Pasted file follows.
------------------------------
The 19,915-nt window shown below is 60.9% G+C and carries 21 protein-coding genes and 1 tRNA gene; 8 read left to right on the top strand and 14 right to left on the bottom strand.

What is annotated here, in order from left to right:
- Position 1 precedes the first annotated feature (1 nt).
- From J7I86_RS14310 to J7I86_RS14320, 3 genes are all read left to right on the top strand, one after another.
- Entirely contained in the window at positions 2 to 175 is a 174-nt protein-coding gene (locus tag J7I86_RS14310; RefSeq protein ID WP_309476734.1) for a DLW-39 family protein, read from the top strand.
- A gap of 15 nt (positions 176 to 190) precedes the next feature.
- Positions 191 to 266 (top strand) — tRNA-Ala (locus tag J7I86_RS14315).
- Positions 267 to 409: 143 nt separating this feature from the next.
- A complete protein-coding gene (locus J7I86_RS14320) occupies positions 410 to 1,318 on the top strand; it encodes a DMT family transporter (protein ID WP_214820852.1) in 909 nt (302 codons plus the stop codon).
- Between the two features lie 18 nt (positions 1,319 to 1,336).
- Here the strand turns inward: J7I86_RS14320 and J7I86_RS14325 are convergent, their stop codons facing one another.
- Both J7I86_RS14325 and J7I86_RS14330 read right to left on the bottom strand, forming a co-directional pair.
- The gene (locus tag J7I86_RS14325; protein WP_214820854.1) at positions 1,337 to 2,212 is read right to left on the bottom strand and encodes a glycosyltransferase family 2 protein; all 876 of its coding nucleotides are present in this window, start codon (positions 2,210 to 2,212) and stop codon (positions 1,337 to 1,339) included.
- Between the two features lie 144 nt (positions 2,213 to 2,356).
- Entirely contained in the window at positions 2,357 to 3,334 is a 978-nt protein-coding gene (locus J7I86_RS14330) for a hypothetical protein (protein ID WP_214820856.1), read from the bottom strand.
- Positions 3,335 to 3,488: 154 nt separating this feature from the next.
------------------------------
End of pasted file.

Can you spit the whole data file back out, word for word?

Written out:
The 19,915-nt window shown below is 60.9% G+C and carries 21 protein-coding genes and 1 tRNA gene; 8 read left to right on the top strand and 14 right to left on the bottom strand.

What is annotated here, in order from left to right:
- Position 1 precedes the first annotated feature (1 nt).
- From J7I86_RS14310 to J7I86_RS14320, 3 genes are all read left to right on the top strand, one after another.
- Entirely contained in the window at positions 2 to 175 is a 174-nt protein-coding gene (locus tag J7I86_RS14310; RefSeq protein ID WP_309476734.1) for a DLW-39 family protein, read from the top strand.
- A gap of 15 nt (positions 176 to 190) precedes the next feature.
- Positions 191 to 266 (top strand) — tRNA-Ala (locus tag J7I86_RS14315).
- Positions 267 to 409: 143 nt separating this feature from the next.
- A complete protein-coding gene (locus J7I86_RS14320) occupies positions 410 to 1,318 on the top strand; it encodes a DMT family transporter (protein ID WP_214820852.1) in 909 nt (302 codons plus the stop codon).
- Between the two features lie 18 nt (positions 1,319 to 1,336).
- Here the strand turns inward: J7I86_RS14320 and J7I86_RS14325 are convergent, their stop codons facing one another.
- Both J7I86_RS14325 and J7I86_RS14330 read right to left on the bottom strand, forming a co-directional pair.
- The gene (locus tag J7I86_RS14325; protein WP_214820854.1) at positions 1,337 to 2,212 is read right to left on the bottom strand and encodes a glycosyltransferase family 2 protein; all 876 of its coding nucleotides are present in this window, start codon (positions 2,210 to 2,212) and stop codon (positions 1,337 to 1,339) included.
- Between the two features lie 144 nt (positions 2,213 to 2,356).
- Entirely contained in the window at positions 2,357 to 3,334 is a 978-nt protein-coding gene (locus J7I86_RS14330) for a hypothetical protein (protein ID WP_214820856.1), read from the bottom strand.
- Positions 3,335 to 3,488: 154 nt separating this feature from the next.